So that's just me…. I don’t have a problem in the world with those that have their homes all color coordinated or theme/style coordinated; those who buy stuff because it coordinates with that for which they are trying accomplish. It’s just not for me. That’s all. But I do love all different types of style and I LOVE reading design books/blogs for great ideas on how decorate with my meaningful stuff.

So – why am I talking about all of this? Okay – here’s the story (sorry it took me so long to get to the point of this post):

Remember when I posted about these old magazine covers that I framed? I was intrigued when I found them because of the beauty of them. They were actual paintings, not photographs. I also liked them because they were from the 1930’s, a very rough time for our country, AND they had the name of the subscriber and their address stamped on the cover. If interested, you can read more about this post HERE.

This is a snippet on what I wrote about the person who received the magazine above (her name and address is on the top right hand corner of the magazine cover).

My mind can't help but wonder about these two ladies. What kind of women were they? What did they farm? What kind of homes did they keep? I can't help but feel that they must have been from farms of affluence, being that they could afford a magazine subscription during the depths of The Great Depression. Both my family and Jack's family were living on farms during the depression. However - from the stories I've been told, having a magazine subscription would have been quite an extravagance.

What's also interesting to me is that Katie Huelsebusch didn't have a title before her name. That was very unusual for the time. So - was she still single and reading 'The Farmer's Wife' in preparation of becoming the perfect farmer's wife? And then of course my mind REALLY wandered about Ms. Katie from La Grange and I thought, hey! Maybe she was Katie without a title before her name because she lived at the Chicken Ranch..... Don't tell me y'all haven't heard of the Chicken Ranch in La Grange, Texas!!?? Dolly Pardon and Burt Reynolds know all about it.....

So I wrote this post a few months ago. Being forever amazed with connections made on the world wide web, you can now slap me silly because last week I received this email from Katie Huelsebusch’s great-great niece!

hi, you don't know me but I was on the Internet and saw the comment about Katie Huelsebusch. She was actually my great-grandfathers older sister. She was born in 1892 or 93 and died in 1973. She lived in La Grange as did most of her 11 other brothers and sisters. She never got married, but she didn't work at the chicken ranch. She lived with her brother Adolf I believe. If you ever drive through La Grange Texas you will see a road on Hwy 71 called huelsebusch rd, which used to be rt. 1 if I remember correctly. Anyway, I hope this helps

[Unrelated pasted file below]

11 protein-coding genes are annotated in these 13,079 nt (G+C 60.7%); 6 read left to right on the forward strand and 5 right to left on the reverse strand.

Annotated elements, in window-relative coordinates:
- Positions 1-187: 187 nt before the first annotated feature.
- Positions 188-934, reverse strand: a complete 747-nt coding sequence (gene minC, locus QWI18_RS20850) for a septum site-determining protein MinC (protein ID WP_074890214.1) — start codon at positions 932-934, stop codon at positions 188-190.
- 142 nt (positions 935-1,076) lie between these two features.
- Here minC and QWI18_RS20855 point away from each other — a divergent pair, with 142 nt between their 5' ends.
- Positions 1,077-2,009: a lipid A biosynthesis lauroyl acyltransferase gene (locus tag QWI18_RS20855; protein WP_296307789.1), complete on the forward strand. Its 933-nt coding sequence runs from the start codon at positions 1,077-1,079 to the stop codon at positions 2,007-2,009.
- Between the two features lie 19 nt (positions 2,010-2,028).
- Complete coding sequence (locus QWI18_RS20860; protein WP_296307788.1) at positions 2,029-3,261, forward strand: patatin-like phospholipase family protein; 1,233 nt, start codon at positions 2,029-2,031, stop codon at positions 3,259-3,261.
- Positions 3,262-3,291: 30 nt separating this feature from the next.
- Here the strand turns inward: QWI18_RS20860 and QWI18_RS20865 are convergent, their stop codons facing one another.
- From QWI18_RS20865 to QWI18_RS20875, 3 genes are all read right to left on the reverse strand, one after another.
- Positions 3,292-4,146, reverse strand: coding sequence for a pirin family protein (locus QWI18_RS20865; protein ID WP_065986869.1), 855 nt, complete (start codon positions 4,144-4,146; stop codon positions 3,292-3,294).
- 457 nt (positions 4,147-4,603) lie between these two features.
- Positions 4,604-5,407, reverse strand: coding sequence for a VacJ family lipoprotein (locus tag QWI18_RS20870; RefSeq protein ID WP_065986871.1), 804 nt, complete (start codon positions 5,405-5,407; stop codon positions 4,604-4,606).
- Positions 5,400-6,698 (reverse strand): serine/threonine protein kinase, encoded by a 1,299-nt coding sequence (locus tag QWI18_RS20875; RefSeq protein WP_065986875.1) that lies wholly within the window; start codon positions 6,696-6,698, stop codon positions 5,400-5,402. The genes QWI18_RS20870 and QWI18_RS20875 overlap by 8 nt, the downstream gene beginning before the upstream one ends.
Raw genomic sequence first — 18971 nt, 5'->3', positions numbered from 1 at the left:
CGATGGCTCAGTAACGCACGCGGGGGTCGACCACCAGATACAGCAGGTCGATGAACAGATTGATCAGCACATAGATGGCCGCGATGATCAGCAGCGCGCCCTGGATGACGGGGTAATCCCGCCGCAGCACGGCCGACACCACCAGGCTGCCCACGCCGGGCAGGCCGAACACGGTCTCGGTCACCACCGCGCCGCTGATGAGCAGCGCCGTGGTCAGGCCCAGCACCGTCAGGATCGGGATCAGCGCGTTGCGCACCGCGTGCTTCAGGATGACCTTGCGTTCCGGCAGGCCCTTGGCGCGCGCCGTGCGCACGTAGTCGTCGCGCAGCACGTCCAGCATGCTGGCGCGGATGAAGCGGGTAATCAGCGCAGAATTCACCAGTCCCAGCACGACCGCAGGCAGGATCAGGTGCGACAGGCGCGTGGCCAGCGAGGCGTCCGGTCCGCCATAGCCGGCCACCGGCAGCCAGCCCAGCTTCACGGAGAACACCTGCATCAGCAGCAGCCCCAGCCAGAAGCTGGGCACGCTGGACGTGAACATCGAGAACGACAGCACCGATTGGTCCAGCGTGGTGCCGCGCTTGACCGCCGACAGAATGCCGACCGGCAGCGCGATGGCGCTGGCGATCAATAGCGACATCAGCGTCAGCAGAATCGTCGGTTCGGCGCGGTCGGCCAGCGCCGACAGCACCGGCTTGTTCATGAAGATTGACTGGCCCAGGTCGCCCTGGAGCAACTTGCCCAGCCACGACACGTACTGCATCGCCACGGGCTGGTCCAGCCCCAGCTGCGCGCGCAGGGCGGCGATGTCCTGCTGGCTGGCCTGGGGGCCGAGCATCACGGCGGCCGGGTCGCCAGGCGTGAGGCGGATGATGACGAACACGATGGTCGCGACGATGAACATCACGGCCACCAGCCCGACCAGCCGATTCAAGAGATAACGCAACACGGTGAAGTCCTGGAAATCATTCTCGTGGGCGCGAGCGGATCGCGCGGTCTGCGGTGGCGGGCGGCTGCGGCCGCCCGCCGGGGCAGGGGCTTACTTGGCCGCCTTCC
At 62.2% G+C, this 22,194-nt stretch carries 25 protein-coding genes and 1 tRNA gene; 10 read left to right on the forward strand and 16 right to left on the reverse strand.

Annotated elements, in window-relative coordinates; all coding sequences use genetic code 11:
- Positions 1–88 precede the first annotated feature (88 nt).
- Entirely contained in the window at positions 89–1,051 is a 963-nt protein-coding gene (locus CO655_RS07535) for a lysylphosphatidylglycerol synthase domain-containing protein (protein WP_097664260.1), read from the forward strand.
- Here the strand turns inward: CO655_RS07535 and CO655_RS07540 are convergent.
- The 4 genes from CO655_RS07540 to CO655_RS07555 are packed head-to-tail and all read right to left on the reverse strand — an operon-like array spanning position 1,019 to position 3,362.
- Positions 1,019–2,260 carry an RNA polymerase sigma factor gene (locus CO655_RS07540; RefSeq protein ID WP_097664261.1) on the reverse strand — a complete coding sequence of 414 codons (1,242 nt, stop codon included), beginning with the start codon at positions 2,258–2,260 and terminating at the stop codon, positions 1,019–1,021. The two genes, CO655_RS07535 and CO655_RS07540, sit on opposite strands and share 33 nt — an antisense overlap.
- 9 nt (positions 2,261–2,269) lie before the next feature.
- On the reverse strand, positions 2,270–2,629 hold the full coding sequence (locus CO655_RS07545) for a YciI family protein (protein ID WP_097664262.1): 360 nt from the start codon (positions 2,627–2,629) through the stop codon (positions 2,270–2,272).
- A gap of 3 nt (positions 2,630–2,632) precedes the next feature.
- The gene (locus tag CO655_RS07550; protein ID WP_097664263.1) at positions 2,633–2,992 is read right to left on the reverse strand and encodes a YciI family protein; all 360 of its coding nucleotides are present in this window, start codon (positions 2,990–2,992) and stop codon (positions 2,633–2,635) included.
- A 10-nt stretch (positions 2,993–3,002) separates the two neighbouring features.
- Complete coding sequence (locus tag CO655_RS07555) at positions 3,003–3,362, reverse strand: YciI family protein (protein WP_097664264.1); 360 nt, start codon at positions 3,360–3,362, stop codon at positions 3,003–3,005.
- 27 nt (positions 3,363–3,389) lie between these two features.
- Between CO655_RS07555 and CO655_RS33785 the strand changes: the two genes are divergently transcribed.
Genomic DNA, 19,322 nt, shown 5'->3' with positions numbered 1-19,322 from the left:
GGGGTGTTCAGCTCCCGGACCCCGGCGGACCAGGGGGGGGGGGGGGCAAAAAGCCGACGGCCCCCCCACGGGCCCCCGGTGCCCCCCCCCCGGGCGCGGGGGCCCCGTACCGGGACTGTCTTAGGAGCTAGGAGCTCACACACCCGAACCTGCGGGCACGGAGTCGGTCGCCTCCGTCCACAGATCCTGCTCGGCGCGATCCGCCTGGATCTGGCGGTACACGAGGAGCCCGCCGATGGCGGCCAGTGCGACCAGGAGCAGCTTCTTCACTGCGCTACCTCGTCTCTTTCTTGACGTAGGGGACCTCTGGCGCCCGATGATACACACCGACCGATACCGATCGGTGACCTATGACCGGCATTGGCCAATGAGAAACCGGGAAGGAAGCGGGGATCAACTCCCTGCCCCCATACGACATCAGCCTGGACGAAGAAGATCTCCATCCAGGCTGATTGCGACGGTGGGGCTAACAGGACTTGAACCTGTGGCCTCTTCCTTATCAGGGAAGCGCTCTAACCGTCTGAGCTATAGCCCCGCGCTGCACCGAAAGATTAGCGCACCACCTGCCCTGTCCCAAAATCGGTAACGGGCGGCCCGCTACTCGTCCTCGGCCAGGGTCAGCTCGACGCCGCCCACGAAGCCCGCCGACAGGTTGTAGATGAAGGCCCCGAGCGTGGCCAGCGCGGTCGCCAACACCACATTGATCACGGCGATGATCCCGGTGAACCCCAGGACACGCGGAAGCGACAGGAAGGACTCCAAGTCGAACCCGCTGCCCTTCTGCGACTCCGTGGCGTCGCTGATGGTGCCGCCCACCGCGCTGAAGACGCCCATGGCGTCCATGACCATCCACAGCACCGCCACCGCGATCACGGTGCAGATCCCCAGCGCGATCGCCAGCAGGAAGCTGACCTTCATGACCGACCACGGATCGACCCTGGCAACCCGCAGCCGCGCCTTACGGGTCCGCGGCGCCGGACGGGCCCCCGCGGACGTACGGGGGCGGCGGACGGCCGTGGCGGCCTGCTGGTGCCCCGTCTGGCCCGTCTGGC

Okay – so maybe Miss Katie didn’t work at the Chicken Ranch, but I did peg it that she never married. See what I mean? I love finding old things that are personalized so I can fantasize about that person’s life. I think it’s important to honor ALL life and not let their legacy die.

After all, EVERY person on this earth is someone’s daughter, someone’s son, someone’s brother, someone’s sister, someone’s mother, someone’s father, someone’s friend, someone’s lover.

And one last thing about Miss Katie. Had she worked at the Chicken Ranch, I wouldn't have judged her at all; not now or then. It's her life, her story.

Now I want to honor Harold Pape. I came across this old autograph book at the antique mall in Fredericksburg. As soon as I saw it I couldn’t put it down and had to bring it home with me:

After reading the signed pages in the book, it is obvious that these are schoolmates of Harold’s from probably junior high. Because the pages are dated 1938 or 1939, I assume if Harold is still alive today he is probably around 85 years old.

Each signed page is dated 1938 or 1939, with the exception of when his Aunt Lillie signed his book on December 25th, 1937. My inquiring mind tells me that Harold’s dear old Aunt Lillie bought him this book for Christmas, being that she was the first to sign. It also sounds like Harold and his Aunt Lillie had a fun and wonderful relationship. That, of course, warms my heart because I like to think that my nieces and nephews think of me as that fun-loving aunt that makes them laugh.

Dear Harold - When you get old and ugly as some folks sometimes do, remember that you have an aunt that is old and ugly too.
Your Aunt Lillie

From the pages in the book, it appears Harold had some great friends. Here are some snapshots I was able to take of the pages in the book. There were many pages, but here are a few:

Dear Harold - When the golden sun is setting and your mind of care is free, When of others you are thinking, will you sometimes think of me?
Your friend, Maurine Wahrmund